“Hyper-convergence and bringing compute and storage together is only step one in transforming the data centre,” adds Ursi. “Step two is making it web-scale. It's making sure everything runs in software and in a hypervisor-agnostic way. In IDC studies on hyper-convergence, they predict that within two years, over 50 percent of enterprises across all sectors will use some form of hyper-converged infrastructure to run their VMs.”
“Hyper-converged is a category that integrates a lot of data centre infrastructure, it's like an ecosystem,” says Knox. “It's worth it for the single point of management alone. That has a lot of value, independent of the automation element, but automation also requires some new ways of thinking about IT.”
That last point is extremely important, because hyper-convergence is not simply a technology issue. Just like its not-so-remote cousin, cloud computing, it will also drive a rethink of how IT is organised and how applications and services are delivered. In particular, by abstracting, automating and converging the storage, it can orientate the object of control more closely to the business, so it is the VM that maps to the business, not the storage that maps to the business.
“Hyper-convergence is driving our customers to examine what they're doing now and how they're doing it,” agrees Dave Leyland, who heads the next generation data centre business unit at IT service provider Dimension Data. “As an industry, we have created some really big and horribly complex IT infrastructures, and at scale, most data centres are not wildly efficient.”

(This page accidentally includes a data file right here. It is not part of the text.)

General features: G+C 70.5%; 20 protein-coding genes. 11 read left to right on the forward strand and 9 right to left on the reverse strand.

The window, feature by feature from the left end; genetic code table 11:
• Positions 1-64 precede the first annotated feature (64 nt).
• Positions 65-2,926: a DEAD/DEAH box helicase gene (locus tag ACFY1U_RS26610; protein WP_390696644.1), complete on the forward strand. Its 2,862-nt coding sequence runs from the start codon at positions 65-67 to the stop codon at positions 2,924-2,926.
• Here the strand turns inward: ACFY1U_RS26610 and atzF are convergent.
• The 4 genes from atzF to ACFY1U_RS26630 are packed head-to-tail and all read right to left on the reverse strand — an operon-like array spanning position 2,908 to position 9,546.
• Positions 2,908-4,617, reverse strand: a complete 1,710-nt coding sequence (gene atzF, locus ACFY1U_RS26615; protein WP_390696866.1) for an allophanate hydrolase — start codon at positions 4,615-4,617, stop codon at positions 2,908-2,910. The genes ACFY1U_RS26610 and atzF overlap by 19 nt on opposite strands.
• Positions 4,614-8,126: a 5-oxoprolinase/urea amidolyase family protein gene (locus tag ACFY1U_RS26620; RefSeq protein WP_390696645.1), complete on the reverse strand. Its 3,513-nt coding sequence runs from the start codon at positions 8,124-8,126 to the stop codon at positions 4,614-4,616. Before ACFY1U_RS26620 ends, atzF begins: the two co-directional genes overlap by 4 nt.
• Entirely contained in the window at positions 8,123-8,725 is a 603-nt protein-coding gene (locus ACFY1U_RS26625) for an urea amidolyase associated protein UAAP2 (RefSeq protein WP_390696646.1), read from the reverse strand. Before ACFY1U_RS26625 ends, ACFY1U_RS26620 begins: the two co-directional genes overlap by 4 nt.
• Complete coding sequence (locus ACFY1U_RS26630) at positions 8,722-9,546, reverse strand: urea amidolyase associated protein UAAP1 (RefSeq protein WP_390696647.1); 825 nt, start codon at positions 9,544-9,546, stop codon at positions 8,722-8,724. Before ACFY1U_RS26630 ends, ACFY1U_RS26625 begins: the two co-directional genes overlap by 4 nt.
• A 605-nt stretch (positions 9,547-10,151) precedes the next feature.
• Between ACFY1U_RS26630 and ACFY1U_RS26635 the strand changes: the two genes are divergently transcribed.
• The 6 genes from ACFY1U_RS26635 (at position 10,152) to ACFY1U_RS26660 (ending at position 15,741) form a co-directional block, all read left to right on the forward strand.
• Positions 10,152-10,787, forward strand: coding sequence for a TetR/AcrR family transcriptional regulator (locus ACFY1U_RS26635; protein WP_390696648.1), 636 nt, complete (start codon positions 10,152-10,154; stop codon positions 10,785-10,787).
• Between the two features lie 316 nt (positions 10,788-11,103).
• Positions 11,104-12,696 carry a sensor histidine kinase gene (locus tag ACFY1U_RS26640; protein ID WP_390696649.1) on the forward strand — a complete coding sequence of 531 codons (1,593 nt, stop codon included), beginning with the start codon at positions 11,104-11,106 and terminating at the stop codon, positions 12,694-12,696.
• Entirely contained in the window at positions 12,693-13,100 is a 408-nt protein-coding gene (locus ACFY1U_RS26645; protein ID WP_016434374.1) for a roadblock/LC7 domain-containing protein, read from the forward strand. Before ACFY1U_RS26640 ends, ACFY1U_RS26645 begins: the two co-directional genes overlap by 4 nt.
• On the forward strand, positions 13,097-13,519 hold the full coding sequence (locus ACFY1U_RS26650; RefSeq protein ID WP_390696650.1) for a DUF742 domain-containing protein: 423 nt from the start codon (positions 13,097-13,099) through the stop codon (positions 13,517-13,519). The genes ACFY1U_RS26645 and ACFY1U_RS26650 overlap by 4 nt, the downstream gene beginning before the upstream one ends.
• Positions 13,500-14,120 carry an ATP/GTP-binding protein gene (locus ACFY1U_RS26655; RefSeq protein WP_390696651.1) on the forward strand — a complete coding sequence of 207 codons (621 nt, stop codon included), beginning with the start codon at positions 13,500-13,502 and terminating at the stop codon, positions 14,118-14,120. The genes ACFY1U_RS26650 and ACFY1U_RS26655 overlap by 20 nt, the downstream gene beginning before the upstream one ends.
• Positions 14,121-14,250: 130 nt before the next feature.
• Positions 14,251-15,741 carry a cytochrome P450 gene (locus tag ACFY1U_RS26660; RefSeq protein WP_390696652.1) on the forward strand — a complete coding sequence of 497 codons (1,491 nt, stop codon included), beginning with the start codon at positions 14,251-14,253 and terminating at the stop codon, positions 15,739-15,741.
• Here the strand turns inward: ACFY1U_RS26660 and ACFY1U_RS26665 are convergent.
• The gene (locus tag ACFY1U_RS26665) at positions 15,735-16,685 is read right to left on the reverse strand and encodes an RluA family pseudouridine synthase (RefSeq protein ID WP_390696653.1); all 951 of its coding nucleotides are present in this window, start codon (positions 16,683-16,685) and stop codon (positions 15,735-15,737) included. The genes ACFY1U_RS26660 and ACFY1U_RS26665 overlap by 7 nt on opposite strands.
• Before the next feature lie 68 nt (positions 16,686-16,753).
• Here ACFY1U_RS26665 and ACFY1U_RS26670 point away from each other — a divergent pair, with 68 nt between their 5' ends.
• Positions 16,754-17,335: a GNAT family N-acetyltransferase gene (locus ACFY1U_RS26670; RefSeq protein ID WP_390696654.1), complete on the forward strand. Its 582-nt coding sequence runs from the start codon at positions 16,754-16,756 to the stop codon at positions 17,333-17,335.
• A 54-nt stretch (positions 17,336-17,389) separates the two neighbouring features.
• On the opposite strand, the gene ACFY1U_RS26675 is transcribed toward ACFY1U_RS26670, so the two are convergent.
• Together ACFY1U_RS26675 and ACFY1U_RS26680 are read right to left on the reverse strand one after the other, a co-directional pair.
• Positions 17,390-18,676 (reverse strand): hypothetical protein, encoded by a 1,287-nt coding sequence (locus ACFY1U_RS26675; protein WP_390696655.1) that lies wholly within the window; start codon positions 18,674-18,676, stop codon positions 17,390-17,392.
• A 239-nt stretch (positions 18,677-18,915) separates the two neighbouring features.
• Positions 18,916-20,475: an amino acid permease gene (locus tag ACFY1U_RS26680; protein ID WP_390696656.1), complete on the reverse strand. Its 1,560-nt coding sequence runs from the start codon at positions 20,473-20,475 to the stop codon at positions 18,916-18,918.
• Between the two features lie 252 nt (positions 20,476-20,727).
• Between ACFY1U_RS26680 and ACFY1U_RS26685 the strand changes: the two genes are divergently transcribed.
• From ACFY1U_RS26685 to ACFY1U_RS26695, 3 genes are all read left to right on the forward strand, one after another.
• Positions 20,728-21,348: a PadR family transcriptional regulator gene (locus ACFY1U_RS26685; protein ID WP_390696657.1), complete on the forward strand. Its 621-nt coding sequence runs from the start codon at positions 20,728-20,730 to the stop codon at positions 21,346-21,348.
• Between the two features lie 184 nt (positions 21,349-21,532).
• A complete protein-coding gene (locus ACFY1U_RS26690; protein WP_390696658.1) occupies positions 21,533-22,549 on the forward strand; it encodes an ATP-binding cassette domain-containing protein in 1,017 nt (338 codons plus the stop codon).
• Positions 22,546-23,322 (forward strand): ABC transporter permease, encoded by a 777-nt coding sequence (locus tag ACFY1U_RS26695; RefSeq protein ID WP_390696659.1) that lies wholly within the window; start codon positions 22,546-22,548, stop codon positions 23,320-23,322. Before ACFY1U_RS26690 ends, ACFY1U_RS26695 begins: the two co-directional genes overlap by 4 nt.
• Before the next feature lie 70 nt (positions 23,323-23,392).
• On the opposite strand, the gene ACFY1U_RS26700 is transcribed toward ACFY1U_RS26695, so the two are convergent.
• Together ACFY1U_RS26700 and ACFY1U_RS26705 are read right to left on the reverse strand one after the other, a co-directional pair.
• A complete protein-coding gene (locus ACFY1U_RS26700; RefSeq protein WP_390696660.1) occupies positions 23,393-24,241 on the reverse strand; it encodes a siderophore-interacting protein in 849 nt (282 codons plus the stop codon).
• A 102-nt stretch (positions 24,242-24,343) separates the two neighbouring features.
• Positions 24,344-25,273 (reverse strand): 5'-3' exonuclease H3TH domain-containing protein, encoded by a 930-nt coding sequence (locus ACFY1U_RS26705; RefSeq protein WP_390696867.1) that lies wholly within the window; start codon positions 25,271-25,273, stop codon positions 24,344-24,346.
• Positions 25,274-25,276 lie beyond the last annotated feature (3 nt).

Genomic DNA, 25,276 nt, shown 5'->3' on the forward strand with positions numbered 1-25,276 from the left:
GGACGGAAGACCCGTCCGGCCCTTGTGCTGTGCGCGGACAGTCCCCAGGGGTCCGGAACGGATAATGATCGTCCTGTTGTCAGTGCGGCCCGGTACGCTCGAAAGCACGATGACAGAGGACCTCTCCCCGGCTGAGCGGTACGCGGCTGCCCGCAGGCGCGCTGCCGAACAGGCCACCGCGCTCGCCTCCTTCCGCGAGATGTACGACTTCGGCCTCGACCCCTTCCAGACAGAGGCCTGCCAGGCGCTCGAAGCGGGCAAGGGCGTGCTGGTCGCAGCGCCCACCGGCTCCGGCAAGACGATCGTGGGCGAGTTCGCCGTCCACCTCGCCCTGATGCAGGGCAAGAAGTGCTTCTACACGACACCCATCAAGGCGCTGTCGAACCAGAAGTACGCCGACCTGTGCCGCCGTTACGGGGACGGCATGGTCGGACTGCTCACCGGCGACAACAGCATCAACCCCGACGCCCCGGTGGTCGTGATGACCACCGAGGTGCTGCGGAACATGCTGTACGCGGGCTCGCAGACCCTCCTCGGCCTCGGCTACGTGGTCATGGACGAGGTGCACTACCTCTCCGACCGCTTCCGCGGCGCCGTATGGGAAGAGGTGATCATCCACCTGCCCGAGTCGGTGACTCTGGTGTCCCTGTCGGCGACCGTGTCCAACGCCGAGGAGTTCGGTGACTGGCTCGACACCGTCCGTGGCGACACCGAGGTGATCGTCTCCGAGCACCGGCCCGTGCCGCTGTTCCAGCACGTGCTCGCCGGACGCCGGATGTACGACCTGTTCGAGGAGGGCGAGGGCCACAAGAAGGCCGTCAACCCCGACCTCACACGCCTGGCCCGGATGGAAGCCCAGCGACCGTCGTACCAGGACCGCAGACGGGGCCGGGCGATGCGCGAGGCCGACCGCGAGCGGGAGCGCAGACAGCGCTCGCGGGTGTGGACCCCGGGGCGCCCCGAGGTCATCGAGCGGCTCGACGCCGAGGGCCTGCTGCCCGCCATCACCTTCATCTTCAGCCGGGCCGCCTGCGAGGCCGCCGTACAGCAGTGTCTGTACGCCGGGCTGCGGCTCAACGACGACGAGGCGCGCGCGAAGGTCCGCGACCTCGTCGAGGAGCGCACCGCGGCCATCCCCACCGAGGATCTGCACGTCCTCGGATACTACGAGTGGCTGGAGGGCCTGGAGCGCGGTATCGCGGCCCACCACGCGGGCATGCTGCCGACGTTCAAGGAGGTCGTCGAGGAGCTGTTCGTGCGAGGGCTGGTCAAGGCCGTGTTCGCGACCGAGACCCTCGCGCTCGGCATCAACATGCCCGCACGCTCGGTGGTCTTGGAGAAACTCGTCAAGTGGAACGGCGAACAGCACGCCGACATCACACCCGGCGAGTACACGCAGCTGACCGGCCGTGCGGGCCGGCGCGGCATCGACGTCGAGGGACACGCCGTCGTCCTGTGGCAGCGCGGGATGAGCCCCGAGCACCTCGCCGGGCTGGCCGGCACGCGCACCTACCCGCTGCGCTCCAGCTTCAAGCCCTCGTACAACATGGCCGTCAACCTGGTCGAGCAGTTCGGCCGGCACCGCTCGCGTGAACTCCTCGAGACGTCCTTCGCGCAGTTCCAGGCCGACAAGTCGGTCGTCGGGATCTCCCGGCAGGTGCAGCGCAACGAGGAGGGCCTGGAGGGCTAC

He says that like the cloud, hyper-convergence introduces new and different consumption models for services, joking that “historically we have had to buy IT like children's clothing – you buy it two sizes too big, and probably you buy two of everything so there's a spare!”
“It is a huge opportunity to drive efficiency and agility,” says Gilks. “The move from best-in-breed infrastructures is still in a fairly early stage, but it requires a rethink of your IT infrastructure. For example, if your IT department has a traditional team structure, you need to think differently for hyper-converged. It's perhaps a more natural adoption for mid-size companies, where IT is probably more generalist anyway.”
He continues, “One thing I hear from customers is how hyper-converged has the potential to simplify their planning. They typically have different refresh cycles in each area, and hyper-converged allows them to budget-proof, reduce the number of building blocks, and expand incrementally. Now migration can be done non-disruptively at the VM level.”
So is hyper-convergence the reinvention of the minicomputer, as some have suggested, or is it the ultimate private cloud? In many ways it is both. It is the latest swing from distributed to consolidated computing, but it is also consolidated in new ways, abstracting and insulating the hardware – compute, storage and network – from the applications and services. And done right, it has the potential to change the relationship between business and IT just like PCs did in the 80s and 90s. This time though, IT can and should be ready for it. ®